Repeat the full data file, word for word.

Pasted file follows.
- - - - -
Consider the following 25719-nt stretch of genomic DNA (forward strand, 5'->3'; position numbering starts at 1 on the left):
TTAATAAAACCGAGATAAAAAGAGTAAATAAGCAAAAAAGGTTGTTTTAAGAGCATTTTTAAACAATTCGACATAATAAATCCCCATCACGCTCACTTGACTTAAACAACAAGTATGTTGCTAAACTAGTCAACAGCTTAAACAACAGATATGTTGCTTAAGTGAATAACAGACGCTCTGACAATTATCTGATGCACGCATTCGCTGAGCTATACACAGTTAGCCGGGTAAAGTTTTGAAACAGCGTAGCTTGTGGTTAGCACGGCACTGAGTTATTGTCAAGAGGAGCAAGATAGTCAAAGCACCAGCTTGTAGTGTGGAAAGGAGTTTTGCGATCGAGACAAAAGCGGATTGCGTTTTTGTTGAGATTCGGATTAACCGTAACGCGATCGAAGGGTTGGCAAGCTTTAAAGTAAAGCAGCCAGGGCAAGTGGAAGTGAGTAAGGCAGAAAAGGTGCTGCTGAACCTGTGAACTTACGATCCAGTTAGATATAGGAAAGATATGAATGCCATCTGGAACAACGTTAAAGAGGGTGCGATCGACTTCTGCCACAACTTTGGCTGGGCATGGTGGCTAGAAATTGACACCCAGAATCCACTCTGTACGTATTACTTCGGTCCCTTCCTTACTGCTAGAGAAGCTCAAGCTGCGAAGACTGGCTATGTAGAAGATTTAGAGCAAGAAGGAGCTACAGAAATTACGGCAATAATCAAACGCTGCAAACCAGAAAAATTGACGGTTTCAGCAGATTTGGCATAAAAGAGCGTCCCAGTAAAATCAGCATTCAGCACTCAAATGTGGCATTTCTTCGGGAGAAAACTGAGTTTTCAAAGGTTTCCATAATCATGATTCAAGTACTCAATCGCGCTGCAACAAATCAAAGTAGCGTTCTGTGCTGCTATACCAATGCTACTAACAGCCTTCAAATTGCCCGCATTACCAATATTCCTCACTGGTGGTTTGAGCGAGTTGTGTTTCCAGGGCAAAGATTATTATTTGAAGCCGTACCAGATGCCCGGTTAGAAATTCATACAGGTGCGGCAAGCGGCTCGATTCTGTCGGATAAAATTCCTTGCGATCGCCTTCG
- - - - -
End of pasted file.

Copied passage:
Consider the following 25719-nt stretch of genomic DNA (forward strand, 5'->3'; position numbering starts at 1 on the left):
TTAATAAAACCGAGATAAAAAGAGTAAATAAGCAAAAAAGGTTGTTTTAAGAGCATTTTTAAACAATTCGACATAATAAATCCCCATCACGCTCACTTGACTTAAACAACAAGTATGTTGCTAAACTAGTCAACAGCTTAAACAACAGATATGTTGCTTAAGTGAATAACAGACGCTCTGACAATTATCTGATGCACGCATTCGCTGAGCTATACACAGTTAGCCGGGTAAAGTTTTGAAACAGCGTAGCTTGTGGTTAGCACGGCACTGAGTTATTGTCAAGAGGAGCAAGATAGTCAAAGCACCAGCTTGTAGTGTGGAAAGGAGTTTTGCGATCGAGACAAAAGCGGATTGCGTTTTTGTTGAGATTCGGATTAACCGTAACGCGATCGAAGGGTTGGCAAGCTTTAAAGTAAAGCAGCCAGGGCAAGTGGAAGTGAGTAAGGCAGAAAAGGTGCTGCTGAACCTGTGAACTTACGATCCAGTTAGATATAGGAAAGATATGAATGCCATCTGGAACAACGTTAAAGAGGGTGCGATCGACTTCTGCCACAACTTTGGCTGGGCATGGTGGCTAGAAATTGACACCCAGAATCCACTCTGTACGTATTACTTCGGTCCCTTCCTTACTGCTAGAGAAGCTCAAGCTGCGAAGACTGGCTATGTAGAAGATTTAGAGCAAGAAGGAGCTACAGAAATTACGGCAATAATCAAACGCTGCAAACCAGAAAAATTGACGGTTTCAGCAGATTTGGCATAAAAGAGCGTCCCAGTAAAATCAGCATTCAGCACTCAAATGTGGCATTTCTTCGGGAGAAAACTGAGTTTTCAAAGGTTTCCATAATCATGATTCAAGTACTCAATCGCGCTGCAACAAATCAAAGTAGCGTTCTGTGCTGCTATACCAATGCTACTAACAGCCTTCAAATTGCCCGCATTACCAATATTCCTCACTGGTGGTTTGAGCGAGTTGTGTTTCCAGGGCAAAGATTATTATTTGAAGCCGTACCAGATGCCCGGTTAGAAATTCATACAGGTGCGGCAAGCGGCTCGATTCTGTCGGATAAAATTCCTTGCGATCGCCTTCG